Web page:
I think the lawn mowers must be related to the garbage men, who have to have at least been army sergeants in a past life. I have never seen men hustle like these. It could just be that I’m from Chicago, where the road construction crews take turns on whose day it is to work and you still have 10 minutes to get your garbage to the can when the noise of the garbage truck first turns into your alley. Or, it could be that these are truly extraordinary fellows. I think, in all honesty, it is the latter! Their garbage truck sails down the road going at least 30 mph, not slowing at each house. The guys hanging on the back of the truck jump down already running, grab the black trash bags by the curb, swing them into the truck, and jump back on…all in one smooth motion. They alternate houses, so that one gets about 5 seconds breathing space while the other jumps down. The only way you could get a forgotten bag out to the curb in time to catch them is if you were a trained speed skater, because it takes them less than a minute to do a whole block. These guys have to be some of the strongest in the world, cause they do this all day, sometimes in over 100 degree heat. I just hope they’re being paid ENORMOUSLY well.

This is not, however, the reason I’m feeling so bright and cheery today. Sally and I did our normal morning walk, but decided to go through another section of our freedom booklet afterward. With coffee in our cups and one of the prettiest rooms in the world to curl up in, we opened to the chapter we thought we’d left off at. There, staring me in the face, was the very scripture the Lord had shown me yesterday…

“…we also glory in tribulations, knowing that tribulation produces perseverance; and perseverance, character; and character, hope. Now hope does not disappoint, because the love of God has been poured out in our hearts by the Holy Spirit who was given to us.” Rom 5:3-5

It had taken me some hours to move from the reality of tribulations into the act of perseverance. (In the meantime I almost gave up on the novel I’m currently working on.) I flipped pretty quickly to John 16 and Jesus’ assurance that I’d for sure have tribulation, but to “be of good cheer, I have overcome the world.” Tribulation, it turns out, means: stress, pressure, anguish, adversity, crushing, squashing, squeezing, etc. And I’d thought it meant persecution! This is the perfect word to describe my current state, and let me tell you, it feels good to have God tell you exactly where you are. I’m not crazy. The pressures I’ve been feeling are not only real, they’re predicted. And they’re not only predicted, they’re useful (to produce better things like perseverance and character and hope). And they’re not only useful, they’re already overcome by Jesus. And for all these reasons, I should actually glory in them. Um, recently, I think I’ve been wallowing in them instead.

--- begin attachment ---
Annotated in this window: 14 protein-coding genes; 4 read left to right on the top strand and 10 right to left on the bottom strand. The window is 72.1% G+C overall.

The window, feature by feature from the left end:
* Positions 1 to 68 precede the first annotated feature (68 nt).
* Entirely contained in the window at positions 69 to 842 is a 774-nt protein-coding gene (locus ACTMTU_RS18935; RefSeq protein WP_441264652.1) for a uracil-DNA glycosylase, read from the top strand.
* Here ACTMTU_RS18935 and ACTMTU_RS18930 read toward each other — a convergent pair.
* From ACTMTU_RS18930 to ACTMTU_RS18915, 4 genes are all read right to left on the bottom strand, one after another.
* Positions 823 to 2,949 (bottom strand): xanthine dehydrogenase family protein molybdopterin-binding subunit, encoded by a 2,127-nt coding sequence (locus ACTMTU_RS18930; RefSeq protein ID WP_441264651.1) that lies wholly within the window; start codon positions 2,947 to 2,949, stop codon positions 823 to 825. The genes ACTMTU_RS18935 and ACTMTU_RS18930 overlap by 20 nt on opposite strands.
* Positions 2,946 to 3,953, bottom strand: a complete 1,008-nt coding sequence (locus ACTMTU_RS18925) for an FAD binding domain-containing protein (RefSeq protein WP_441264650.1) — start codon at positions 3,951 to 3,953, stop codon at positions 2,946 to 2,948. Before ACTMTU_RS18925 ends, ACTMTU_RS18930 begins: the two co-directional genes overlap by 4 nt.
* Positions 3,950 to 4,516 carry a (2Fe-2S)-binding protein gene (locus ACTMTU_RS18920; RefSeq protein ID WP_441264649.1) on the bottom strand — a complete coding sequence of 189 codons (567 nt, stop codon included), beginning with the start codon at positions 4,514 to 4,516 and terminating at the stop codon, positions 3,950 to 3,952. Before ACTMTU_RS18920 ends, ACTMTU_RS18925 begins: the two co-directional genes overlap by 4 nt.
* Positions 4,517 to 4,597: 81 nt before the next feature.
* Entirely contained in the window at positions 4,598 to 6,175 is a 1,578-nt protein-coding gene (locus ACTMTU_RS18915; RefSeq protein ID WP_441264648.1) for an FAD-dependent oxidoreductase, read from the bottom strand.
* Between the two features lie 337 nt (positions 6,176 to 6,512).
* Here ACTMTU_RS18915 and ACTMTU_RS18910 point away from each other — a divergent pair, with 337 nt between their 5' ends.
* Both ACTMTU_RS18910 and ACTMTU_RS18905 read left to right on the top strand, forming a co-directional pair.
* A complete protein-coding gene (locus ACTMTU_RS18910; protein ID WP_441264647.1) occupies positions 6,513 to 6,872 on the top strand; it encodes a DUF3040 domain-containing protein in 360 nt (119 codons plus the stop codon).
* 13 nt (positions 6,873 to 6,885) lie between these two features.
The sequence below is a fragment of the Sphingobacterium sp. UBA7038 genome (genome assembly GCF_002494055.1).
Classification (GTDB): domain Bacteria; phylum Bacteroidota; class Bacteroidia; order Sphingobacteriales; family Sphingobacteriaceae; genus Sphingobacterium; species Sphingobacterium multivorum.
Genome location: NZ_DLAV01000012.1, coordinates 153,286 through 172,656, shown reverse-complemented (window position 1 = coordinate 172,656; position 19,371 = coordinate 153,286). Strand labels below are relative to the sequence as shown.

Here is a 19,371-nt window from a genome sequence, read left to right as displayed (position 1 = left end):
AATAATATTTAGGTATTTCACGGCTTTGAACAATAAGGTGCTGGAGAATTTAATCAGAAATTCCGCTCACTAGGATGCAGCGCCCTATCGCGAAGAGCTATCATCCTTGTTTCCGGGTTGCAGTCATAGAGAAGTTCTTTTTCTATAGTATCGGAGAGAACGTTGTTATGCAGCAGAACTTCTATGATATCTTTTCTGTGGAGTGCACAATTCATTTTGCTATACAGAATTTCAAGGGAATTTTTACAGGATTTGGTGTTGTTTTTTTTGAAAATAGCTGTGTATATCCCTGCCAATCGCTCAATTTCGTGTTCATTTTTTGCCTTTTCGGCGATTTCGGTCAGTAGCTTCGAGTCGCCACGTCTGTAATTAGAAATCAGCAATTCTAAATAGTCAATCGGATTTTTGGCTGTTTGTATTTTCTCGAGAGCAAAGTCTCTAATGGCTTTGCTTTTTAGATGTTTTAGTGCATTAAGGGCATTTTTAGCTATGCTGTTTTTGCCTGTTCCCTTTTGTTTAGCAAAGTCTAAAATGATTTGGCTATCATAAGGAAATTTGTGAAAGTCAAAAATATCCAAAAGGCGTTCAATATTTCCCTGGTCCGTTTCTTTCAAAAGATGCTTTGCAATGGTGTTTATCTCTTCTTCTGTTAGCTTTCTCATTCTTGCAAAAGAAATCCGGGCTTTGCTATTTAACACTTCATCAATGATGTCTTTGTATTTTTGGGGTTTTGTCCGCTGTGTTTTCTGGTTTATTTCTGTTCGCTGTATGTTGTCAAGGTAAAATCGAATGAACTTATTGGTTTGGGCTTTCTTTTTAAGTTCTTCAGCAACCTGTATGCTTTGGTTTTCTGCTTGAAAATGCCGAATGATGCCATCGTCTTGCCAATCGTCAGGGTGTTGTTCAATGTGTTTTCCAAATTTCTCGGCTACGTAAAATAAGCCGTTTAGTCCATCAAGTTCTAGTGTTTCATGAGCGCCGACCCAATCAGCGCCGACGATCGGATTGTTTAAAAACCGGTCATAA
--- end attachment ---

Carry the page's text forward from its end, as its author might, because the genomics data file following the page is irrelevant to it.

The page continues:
So I shared all this with Sally, and we threw back our heads (at least I did—there was a very comfy, pillowish couch cushion behind it) and thanked God for His Word and His realities. Which, of course, turned into repenting to God for our own wallowing and self-pity. And I’m left with the understanding that Jesus HAS overcome all the tribulations I’m facing or will face in this world, and that my job is to rejoice in them to the same extent that I’m letting Him create the purified, lasting things in me by my journey through them.

So…the KC garbage men are the strongest in the world, and KC-bound Amy is going to pick up her tribulations as well. They’ll be tossed into the truck and squashed, but in the process, they’re building a pretty strong spirit into me! And for that I thank the Lord. I left Sally’s house and found an almost perfect day outside…cool air, hot sun. The world is breathable today, and I’m determined to spend a lot of that breath singing to God about how good He is (and NOT giving up on my novel!).

…oh, by the way, I discovered (no, Lizzie introduced me to) a musician whose lyrics ring in my soul. You’ll want to check it out… www.charliedodrill.com This is Lizzie and me enjoying his small outdoor show on the most beautiful farmland I’ve ever seen, just after the sun set…